Thursday, July 19, 2012

AGU journal commercialization deal announced

Via Ron Schott:

The American Geophysical Union, the world's leading society of Earth and space science, and Wiley-Blackwell, the scientific, medical, technical and scholarly business of John Wiley & Sons, Inc. (NYSE: JWa and JWb), a global provider of content and content-enabled services in research, professional development, and education, announced today that the AGU has selected Wiley-Blackwell as its publishing partner for its portfolio of journals and books. The new partnership will be effective January 2013, subject to completion of a publishing agreement in accordance with a Memorandum of Understanding signed last week.
Full story here: I haven't actually cited (or even read) an AGU journal for a decade (unless EOS counts), but anyone who knows about geophysics is welcome to recommend alternative journals in comments.

Monday, July 09, 2012

Additional AGU publication update

The following additional information regarding the AGU journal publication process. It is an email from Dr. Chris McEntee, CEO. I would like to than Dr. McEntee and the AGU board for making this information available to the public, and for choosing this blog, instead of their own blog network, for these announcements. This was actually sent to me on Wednesday. However, I have been travelling and not checking the blog email. I apologize for the delay.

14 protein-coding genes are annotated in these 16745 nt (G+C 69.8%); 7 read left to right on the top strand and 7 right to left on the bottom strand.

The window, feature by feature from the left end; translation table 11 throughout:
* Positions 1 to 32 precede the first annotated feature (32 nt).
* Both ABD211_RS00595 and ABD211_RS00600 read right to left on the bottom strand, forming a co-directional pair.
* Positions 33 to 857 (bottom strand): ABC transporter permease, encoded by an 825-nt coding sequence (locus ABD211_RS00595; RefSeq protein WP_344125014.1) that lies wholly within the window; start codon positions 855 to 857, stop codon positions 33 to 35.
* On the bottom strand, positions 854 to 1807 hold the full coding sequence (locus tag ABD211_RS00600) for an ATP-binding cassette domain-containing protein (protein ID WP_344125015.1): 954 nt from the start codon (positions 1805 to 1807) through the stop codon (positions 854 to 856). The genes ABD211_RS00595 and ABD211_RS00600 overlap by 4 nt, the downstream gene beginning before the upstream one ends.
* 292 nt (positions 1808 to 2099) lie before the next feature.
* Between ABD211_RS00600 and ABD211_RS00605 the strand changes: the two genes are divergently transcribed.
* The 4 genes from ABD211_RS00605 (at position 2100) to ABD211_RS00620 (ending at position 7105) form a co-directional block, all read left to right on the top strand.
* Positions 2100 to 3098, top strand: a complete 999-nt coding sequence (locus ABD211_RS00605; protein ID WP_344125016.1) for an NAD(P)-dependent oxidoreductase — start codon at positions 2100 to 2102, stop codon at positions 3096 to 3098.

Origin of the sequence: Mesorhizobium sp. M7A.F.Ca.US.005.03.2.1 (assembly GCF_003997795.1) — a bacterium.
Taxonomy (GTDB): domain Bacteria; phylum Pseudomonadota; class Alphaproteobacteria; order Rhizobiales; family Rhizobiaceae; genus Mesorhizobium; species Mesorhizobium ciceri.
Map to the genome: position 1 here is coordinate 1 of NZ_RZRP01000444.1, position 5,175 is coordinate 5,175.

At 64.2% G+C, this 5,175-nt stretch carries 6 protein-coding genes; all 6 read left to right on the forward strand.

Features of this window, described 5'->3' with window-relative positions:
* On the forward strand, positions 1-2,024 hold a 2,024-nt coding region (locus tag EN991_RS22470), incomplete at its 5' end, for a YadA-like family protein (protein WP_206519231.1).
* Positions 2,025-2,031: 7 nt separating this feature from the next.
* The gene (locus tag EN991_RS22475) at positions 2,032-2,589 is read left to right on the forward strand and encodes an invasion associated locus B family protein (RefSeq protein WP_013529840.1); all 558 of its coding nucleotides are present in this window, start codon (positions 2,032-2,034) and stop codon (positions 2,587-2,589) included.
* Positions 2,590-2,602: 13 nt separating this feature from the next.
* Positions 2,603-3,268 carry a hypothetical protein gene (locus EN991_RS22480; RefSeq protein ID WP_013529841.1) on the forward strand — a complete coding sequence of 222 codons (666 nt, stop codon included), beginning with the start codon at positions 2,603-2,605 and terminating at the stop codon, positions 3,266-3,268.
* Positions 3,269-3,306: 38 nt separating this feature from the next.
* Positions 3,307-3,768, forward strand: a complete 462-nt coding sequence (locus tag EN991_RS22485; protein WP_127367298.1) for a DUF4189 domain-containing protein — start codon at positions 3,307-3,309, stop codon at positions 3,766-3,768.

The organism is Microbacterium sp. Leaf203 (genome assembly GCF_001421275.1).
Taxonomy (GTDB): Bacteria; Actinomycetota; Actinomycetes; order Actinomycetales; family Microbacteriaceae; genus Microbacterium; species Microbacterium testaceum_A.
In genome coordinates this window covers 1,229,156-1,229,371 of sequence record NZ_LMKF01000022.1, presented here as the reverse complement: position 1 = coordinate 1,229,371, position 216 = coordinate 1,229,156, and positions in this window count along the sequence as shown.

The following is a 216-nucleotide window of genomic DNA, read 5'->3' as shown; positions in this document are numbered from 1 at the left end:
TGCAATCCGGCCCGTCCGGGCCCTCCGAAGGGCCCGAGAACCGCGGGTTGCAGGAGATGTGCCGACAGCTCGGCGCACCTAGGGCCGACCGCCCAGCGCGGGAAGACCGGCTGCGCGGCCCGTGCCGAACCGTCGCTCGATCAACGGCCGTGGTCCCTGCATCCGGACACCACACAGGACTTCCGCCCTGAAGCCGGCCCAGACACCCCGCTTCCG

From: Chris McEntee Sent: Monday, July 02, 2012 2:33 PM Subject: Board Decision on Journal Publishing Partnership Earlier this afternoon the Board of Directors concluded its meeting during which recommendations from the working group evaluating publisher proposals were presented and discussed. The working group utilized the criteria developed by Council along with financial and operational criteria in arriving at their recommendations. Their deliberations included an evaluation of AGU’s internal journal publication capabilities compared to the publisher proposals. The working group appreciated and recognized the substantial effort that AGU editors and staff have made in improving AGU publications over the past several years and their solid and sustained commitment to journal quality. At the same time, the working group concluded that a partner would bring additional capabilities and expertise in publication strategy, processes, global reach, and ease of use and discovery by authors, editors, and readers that would significantly benefit AGU. The working group recommended that AGU partner on journal production, distribution, sales and marketing, and subscription management They also recommended a publisher with whom to partner. After thorough discussion, a motion to accept both recommendations was passed by the Board. The Board passed a second motion acknowledging and thanking AGU publications staff for their contributions and dedication to the high quality of the journals program over the years. The next step in the process is to draft a letter of agreement with the publisher selected. Once it is signed, we will be able to announce the name of the publisher and discuss why they were selected. We expect the letter will be signed within a week to 10 days. Once the letter is signed, we will begin determining the impacts on staffing. The results will be shared with staff affected as quickly as possible. We will also form a staff transition team to work with the publisher’s transition team. A revised AGU publications staff structure will be established and will include modified editor and author support for submission and peer review. The specifics of this structure will be shared with the AGU staff and editors once it is complete and determinations are made as to which current AGU staff will fulfill these roles. GEMS will remain the submission manuscript system for authors and editors. We know how difficult the past month has been for staff and that hearing the Board’s decision is not easy. as it will result in significant change for all staff at AGU. I am extremely proud of the excellent work of our publications staff. They consistently demonstrate a strong commitment to quality and fulfilling AGU’s mission. This decision is no way reflects upon their work. The reality is this: the global world of science and scholarly publishing today is vastly different than even 10 years ago. AGU simply cannot match the resources required to meet the needs of a 24/7 global science community of authors and readers. A partner publisher will bring these resources, assuring that AGU scholarly and scientific information maintains its high standard of quality and is readily accessible worldwide. Chris _______________________________________________ Chris McEntee Executive Director/CEO Ext: 510 Office: 5-A